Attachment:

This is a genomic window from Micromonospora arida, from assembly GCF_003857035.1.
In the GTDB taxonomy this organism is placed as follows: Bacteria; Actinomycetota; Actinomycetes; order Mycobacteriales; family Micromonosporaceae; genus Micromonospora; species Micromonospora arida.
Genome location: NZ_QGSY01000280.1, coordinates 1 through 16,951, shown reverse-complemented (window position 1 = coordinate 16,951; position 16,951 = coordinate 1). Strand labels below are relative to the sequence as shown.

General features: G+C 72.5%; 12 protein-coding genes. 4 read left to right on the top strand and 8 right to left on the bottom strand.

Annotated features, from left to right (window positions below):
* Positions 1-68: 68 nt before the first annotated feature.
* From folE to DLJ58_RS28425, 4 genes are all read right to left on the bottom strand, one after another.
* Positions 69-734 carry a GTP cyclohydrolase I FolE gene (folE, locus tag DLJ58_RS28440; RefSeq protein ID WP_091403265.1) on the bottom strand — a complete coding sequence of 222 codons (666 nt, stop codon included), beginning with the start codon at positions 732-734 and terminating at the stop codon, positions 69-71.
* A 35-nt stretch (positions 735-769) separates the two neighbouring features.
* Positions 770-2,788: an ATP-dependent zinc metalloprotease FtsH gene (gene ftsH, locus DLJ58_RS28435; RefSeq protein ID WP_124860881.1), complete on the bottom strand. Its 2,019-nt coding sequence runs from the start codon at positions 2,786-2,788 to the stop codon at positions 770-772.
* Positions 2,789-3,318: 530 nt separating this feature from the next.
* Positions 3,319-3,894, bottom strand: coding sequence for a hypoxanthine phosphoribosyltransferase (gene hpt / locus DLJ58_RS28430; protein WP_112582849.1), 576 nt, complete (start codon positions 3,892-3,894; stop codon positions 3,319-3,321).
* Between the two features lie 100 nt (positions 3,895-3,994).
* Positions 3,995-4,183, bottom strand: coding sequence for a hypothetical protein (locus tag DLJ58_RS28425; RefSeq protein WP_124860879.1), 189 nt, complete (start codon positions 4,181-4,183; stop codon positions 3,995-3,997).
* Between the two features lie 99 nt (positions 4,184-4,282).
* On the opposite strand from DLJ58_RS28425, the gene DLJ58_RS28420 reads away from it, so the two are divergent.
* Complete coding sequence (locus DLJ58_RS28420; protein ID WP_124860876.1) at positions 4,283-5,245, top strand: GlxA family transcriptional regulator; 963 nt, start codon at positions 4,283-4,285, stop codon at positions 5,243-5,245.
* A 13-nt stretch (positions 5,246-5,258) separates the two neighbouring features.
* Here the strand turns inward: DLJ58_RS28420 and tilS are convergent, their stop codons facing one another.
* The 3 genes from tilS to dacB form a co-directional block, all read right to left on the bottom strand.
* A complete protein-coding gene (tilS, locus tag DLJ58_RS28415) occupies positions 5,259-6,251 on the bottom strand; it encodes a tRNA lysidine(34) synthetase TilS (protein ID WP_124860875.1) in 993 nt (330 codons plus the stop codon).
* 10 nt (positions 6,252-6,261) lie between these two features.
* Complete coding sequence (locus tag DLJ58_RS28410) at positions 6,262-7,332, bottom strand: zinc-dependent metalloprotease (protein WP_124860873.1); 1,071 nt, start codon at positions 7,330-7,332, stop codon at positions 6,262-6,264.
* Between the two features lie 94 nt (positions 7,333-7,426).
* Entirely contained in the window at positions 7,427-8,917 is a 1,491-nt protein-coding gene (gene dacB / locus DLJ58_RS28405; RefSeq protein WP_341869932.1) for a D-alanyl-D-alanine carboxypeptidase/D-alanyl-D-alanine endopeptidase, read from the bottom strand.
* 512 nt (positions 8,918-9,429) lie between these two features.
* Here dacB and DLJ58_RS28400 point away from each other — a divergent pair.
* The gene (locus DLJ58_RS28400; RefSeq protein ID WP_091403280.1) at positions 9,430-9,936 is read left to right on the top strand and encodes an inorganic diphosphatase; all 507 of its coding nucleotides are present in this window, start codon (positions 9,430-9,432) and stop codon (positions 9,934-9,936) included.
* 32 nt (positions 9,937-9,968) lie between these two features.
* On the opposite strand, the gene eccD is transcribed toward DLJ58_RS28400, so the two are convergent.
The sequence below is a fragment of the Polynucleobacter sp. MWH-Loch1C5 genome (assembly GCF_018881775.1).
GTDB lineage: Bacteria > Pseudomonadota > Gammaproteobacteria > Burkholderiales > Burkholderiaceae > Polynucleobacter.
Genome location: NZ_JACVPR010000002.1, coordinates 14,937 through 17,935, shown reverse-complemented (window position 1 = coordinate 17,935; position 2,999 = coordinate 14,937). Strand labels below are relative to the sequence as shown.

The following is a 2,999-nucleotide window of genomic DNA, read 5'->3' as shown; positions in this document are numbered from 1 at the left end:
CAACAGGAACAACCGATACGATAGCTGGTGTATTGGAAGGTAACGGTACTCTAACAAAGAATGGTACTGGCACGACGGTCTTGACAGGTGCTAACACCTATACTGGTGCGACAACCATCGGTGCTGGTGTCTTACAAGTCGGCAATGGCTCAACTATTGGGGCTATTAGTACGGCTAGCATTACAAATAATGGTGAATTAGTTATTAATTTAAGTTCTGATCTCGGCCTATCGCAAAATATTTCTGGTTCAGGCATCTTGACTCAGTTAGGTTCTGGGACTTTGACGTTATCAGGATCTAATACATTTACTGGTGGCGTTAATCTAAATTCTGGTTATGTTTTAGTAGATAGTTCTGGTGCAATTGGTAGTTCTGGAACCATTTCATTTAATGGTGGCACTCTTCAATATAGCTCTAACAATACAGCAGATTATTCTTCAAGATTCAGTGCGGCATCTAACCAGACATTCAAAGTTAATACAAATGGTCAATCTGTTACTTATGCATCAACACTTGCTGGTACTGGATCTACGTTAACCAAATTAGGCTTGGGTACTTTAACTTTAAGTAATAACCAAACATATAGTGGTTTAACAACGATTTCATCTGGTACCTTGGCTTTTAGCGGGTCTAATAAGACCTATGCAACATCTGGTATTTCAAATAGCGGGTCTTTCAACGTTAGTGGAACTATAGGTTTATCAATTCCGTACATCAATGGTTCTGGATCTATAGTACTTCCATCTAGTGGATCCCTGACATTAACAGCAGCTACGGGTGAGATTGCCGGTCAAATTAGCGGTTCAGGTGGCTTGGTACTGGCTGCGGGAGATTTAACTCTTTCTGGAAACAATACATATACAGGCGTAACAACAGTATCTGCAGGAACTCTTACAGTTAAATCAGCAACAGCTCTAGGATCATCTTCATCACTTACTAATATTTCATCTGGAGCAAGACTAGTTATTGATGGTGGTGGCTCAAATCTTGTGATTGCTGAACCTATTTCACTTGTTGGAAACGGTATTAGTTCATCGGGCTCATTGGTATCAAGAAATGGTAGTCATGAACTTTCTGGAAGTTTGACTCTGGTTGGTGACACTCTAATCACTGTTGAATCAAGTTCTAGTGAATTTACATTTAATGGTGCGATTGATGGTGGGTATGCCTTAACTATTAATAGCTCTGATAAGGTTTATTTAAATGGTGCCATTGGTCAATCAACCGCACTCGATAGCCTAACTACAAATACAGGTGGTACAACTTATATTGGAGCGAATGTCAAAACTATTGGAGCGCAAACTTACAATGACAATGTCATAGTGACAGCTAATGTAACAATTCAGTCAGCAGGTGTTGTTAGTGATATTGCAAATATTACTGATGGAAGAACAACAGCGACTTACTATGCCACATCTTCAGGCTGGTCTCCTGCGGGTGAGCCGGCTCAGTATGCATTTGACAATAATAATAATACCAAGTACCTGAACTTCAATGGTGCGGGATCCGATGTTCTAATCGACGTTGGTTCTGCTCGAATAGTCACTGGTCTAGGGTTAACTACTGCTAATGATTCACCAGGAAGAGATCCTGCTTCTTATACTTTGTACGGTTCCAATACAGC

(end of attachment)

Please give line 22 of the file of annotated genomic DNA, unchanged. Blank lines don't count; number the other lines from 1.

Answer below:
* 10 nt (positions 6,252-6,261) lie between these two features.